And then one cannot but be struck by the way in which the free time of the ordinary London boy is mis-spent, simply because he does not know how to use the resources at his disposal and has no one to help him. Many children never get the chance of learning how to play as they might. With the street as their one place of amusement, they grow up with narrow horizons and in an atmosphere very different from that of the child of the village or the country town. In some parts of London something has already been done to teach the children how to spend their leisure by the Children's Play Hour scheme initiated by Mrs. Humphry Ward, and by her admirable experimental Vacation Schools. But something much more than this is needed; an arrangement which will deal with children less in great masses and more as individuals.
Of course, in many cases, great things are being done in this way by the school teachers themselves. But we have no right to claim this work from them as part of their duty, and if it were done as such it would fail to be what we want. There remain the school managers, and it is not too much to hope that more and more men and women will take up this office with the special object of caring for the children out of school hours and providing healthy recreation for them This can be done both by arranging for organised games for larger numbers, and by taking, week by week, little groups of two, four or six children to places of interest within easy reach. This is an entirely different thing in every way from the annual visit of a class to the Zoo, or the more occasional visits paid, under the charge of a teacher, to St. Paul's or The Tower, when the children are marched round in a squad, told what to see, and feel that they are still, to some extent, in school. When you can get them in twos and threes, they look at the same sights with other eyes, they are with you as your friends, not as units in a big class, and in this way a confidential relationship arises between the manager and children, which is of the utmost value to him in his work, and a real help to many of the boys and girls.
It is too much to expect of many of the existing boards of managers that they will give the time and thought to this work, which such a task calls for; many of their members are local councillors or aldermen, who may come to the managers' meetings, but rarely visit the schools. But almost every body of managers contains at least one or two men and women who are really anxious to promote the interests of the school, and it should surely be possible to form, in connection with them, a committee for every school which should concern itself with the life of the children out of school, including not only the organisation of walks and games, but advice as to what trade a lad should enter, and help in times of sickness. A nucleus for such committees already perhaps exists in the shape of the sub-committees to deal with underfed children, which it is the managers' duty to appoint in all necessitous schools, and in the unofficial local committees of the Children's Country Holiday Fund, which meet in the spring and summer in most parts of London.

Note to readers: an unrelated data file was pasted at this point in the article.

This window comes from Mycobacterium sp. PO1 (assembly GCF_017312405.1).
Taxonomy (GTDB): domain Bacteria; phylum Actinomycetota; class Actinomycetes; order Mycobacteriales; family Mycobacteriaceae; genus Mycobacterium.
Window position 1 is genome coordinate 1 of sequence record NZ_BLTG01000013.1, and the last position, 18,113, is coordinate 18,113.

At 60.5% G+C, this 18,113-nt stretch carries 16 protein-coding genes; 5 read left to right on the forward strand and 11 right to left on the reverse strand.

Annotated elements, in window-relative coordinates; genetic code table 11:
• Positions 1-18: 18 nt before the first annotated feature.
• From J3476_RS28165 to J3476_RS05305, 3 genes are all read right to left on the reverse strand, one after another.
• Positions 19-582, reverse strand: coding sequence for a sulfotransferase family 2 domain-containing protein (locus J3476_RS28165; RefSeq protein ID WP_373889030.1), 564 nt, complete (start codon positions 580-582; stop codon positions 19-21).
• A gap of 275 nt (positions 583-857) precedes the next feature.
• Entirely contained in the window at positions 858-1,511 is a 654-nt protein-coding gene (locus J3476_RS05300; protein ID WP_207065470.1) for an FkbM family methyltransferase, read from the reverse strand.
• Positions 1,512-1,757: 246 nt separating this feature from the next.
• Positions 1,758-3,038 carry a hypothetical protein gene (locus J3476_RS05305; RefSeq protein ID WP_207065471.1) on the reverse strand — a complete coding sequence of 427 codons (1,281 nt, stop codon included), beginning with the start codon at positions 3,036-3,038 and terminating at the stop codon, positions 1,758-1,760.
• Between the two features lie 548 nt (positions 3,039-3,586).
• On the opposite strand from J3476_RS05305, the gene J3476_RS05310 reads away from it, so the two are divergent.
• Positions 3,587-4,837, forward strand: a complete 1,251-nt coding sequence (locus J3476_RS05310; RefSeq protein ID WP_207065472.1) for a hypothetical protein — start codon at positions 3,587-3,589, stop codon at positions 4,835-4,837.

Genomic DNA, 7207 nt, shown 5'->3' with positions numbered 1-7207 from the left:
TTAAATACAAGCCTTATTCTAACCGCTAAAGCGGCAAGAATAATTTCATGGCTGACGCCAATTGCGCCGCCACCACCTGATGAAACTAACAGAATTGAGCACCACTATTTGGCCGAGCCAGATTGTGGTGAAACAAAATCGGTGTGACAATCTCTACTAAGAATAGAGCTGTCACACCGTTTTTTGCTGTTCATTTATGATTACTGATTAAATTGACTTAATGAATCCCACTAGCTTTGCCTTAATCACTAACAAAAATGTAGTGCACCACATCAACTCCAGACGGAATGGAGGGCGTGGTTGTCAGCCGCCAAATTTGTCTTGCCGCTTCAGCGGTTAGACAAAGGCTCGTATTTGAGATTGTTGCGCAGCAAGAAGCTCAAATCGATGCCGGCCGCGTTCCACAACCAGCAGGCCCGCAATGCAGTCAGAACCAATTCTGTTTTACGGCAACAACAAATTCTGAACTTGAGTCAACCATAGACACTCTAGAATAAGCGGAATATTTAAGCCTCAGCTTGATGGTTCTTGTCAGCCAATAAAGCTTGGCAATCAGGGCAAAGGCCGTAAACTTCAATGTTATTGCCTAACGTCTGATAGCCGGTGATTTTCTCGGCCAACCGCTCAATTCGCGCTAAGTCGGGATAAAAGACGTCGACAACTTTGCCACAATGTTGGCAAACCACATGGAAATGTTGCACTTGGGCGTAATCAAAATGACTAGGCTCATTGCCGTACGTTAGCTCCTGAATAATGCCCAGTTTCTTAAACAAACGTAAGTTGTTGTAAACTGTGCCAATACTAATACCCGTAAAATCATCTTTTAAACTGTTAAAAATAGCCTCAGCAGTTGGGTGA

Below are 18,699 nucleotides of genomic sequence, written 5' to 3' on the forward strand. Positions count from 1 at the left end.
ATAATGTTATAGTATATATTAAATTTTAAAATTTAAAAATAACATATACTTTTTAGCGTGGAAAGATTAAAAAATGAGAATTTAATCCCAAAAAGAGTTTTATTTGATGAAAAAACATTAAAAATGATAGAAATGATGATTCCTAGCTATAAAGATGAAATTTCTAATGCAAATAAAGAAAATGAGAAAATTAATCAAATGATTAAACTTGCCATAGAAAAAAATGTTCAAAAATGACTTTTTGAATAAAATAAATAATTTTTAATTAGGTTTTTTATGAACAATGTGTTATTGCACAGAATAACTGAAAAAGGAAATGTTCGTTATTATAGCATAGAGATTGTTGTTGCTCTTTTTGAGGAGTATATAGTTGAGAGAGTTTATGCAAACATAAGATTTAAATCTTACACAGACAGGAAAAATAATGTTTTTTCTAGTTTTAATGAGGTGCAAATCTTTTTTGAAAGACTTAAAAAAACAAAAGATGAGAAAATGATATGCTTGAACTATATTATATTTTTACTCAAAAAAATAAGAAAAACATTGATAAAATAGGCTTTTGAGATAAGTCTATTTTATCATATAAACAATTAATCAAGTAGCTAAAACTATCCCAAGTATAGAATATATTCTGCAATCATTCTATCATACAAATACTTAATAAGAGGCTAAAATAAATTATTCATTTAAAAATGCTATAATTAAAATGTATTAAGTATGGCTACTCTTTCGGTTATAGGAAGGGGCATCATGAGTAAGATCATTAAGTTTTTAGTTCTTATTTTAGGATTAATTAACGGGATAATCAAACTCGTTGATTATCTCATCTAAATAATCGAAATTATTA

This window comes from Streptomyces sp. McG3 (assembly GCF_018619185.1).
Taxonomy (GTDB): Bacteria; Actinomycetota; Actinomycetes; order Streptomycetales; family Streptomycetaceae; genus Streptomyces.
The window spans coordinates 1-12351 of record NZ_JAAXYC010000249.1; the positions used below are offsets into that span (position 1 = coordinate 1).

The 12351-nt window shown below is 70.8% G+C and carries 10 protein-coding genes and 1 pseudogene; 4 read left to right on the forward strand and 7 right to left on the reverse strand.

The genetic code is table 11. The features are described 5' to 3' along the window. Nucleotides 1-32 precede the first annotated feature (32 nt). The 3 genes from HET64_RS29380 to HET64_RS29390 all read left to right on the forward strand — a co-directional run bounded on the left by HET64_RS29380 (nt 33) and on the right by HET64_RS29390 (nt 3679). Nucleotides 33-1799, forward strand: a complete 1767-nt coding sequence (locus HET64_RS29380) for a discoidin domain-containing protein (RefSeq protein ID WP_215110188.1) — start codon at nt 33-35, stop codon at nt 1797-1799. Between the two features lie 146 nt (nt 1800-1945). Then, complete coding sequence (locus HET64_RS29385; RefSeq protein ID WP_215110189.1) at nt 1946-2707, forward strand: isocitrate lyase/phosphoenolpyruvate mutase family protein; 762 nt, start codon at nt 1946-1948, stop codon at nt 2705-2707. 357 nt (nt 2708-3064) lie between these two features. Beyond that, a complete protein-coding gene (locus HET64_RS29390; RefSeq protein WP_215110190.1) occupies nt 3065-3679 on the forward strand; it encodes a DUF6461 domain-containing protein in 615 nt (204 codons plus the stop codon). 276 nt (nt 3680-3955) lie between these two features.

Is it too much to think that by some such means it may be possible to introduce a system which may do for the towns of England what is being done by a very different organisation in Elberfeld? Imagine, for a moment, that we had at least one such committee for every elementary school in the country. This would mean that the whole of the child population would be under the oversight of a band of workers whose sole object would be to encourage everything which made for a wider and deeper life amongst their boys and girls, and who by this means would have the entree into the poorest homes, not as suspected inquisitors, as the best workers of the Charity Organisation Society are so often treated, but as the children's friends, advisers who would be trusted and respected, even if they were not always listened to.
And for the present those of us who live in towns can do something towards bringing about this ideal by doing what we can to get good men and women to take up the work of school managers, and inducing our friends to join us in giving up, now and then, and if possible, regularly, a few hours on Saturday or Sunday to help in that pleasantest side of the work which is involved in taking a few children for a walk or helping a larger number to play a good game. Such a walk is a wholly different thing to the child from the annual Sunday School treat, when he is one of an excited crowd, and games that he has never learned to play he may learn to enjoy keenly by the help of the simplest organisation and supervision. Above all, the friendly intercourse between the children and their grown up friends will widen limited horizons and form ties of attachment which may make life richer and fuller of meaning and helpfulness, and that not to the child alone.
Saint George, 1906